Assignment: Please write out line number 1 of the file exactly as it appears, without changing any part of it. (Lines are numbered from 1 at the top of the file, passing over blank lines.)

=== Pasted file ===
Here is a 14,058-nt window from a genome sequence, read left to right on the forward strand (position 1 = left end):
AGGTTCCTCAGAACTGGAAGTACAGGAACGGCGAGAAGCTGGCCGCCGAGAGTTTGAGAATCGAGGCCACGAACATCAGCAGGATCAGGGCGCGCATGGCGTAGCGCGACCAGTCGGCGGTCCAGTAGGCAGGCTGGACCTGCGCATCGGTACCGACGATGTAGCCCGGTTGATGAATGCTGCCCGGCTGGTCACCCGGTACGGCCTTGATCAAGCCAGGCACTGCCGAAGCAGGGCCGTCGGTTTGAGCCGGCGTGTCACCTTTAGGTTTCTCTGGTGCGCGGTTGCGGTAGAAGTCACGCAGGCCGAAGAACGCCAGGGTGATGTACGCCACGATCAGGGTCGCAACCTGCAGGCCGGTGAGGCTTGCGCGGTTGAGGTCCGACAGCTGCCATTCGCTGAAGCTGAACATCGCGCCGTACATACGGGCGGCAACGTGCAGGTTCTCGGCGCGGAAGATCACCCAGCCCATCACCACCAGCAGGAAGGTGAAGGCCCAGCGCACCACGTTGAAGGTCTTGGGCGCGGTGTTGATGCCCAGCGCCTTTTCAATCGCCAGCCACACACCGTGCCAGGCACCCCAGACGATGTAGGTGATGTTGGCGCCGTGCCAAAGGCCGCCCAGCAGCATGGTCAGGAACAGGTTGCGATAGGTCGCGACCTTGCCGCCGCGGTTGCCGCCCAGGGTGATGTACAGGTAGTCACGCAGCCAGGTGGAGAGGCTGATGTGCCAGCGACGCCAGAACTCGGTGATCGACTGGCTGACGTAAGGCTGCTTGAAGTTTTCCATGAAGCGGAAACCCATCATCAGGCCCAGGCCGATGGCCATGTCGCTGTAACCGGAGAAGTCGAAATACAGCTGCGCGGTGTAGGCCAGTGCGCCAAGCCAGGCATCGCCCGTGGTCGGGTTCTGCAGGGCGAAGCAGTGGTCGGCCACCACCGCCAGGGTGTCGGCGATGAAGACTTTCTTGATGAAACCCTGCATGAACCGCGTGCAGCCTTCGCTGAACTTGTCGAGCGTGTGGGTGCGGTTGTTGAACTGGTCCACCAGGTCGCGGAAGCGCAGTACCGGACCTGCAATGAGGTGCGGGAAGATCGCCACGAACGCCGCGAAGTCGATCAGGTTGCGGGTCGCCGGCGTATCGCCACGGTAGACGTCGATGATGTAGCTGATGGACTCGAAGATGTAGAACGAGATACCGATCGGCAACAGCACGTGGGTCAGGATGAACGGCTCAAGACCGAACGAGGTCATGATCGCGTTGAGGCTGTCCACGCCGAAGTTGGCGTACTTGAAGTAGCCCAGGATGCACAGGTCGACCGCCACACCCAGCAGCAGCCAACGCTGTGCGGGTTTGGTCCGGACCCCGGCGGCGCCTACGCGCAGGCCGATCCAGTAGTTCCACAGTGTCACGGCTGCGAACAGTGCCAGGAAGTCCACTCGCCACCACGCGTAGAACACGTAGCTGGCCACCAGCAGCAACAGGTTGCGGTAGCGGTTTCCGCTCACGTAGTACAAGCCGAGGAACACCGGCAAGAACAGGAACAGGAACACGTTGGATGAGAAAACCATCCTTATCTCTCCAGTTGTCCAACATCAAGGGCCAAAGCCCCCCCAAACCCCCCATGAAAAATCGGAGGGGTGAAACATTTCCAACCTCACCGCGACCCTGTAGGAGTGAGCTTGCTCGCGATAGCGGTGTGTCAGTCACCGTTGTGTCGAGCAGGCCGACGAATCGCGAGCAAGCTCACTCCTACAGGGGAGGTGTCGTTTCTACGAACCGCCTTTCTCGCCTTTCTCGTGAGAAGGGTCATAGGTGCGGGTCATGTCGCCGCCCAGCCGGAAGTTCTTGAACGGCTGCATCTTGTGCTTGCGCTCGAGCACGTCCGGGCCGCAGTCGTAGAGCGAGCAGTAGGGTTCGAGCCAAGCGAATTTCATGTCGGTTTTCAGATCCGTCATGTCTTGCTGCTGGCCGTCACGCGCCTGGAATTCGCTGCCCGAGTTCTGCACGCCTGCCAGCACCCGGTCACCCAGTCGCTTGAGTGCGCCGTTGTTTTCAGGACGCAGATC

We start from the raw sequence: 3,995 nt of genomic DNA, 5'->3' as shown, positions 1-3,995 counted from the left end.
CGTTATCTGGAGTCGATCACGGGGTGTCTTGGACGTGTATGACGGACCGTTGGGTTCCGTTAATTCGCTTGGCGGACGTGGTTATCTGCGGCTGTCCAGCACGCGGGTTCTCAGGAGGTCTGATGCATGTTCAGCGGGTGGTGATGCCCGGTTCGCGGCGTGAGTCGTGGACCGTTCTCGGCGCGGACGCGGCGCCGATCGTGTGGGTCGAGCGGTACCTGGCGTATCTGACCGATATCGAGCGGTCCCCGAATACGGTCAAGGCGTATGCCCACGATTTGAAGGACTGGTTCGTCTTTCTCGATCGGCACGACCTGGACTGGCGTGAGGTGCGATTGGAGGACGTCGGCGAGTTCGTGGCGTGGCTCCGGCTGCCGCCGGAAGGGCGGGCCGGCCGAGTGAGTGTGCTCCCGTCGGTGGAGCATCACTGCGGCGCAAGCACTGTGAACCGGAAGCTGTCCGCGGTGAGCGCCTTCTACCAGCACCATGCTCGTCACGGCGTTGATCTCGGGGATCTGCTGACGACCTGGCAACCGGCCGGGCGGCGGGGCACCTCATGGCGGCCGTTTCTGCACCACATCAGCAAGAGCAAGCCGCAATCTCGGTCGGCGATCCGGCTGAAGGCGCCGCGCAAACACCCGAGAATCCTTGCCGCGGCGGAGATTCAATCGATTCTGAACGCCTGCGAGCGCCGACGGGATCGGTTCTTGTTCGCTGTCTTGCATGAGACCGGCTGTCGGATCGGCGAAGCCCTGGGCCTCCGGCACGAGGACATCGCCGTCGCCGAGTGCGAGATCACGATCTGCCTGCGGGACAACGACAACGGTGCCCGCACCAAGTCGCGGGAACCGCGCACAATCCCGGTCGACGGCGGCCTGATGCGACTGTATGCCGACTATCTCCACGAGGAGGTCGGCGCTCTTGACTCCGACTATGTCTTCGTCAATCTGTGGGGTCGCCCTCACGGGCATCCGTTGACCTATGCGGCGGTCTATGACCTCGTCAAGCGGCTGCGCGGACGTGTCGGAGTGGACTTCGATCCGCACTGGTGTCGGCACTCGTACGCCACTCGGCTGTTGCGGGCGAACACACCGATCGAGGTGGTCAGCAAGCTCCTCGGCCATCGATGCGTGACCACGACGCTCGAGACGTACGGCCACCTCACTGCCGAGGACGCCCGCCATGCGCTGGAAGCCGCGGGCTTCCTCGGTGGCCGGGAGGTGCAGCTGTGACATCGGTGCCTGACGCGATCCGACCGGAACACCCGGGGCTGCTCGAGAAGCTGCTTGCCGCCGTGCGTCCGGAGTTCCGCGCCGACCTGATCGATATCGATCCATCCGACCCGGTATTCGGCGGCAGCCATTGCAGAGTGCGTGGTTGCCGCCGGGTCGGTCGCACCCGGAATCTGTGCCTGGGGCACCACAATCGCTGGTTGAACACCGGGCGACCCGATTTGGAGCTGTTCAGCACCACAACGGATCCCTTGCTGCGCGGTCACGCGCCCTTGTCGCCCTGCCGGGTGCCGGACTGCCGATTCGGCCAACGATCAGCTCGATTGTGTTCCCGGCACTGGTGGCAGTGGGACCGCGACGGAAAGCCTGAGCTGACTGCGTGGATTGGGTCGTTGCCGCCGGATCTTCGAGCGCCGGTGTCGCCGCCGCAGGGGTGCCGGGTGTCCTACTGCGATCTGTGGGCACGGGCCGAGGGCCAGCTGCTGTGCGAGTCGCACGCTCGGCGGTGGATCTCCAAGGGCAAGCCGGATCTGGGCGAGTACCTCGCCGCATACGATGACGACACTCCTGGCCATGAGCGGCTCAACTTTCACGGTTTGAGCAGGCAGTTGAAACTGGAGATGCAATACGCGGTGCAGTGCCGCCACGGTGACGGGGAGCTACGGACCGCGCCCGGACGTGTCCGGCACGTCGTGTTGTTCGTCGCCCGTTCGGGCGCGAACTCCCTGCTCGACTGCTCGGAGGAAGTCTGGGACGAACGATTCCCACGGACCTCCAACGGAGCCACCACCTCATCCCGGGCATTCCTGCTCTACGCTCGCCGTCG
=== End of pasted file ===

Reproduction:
Here is a 14,058-nt window from a genome sequence, read left to right on the forward strand (position 1 = left end):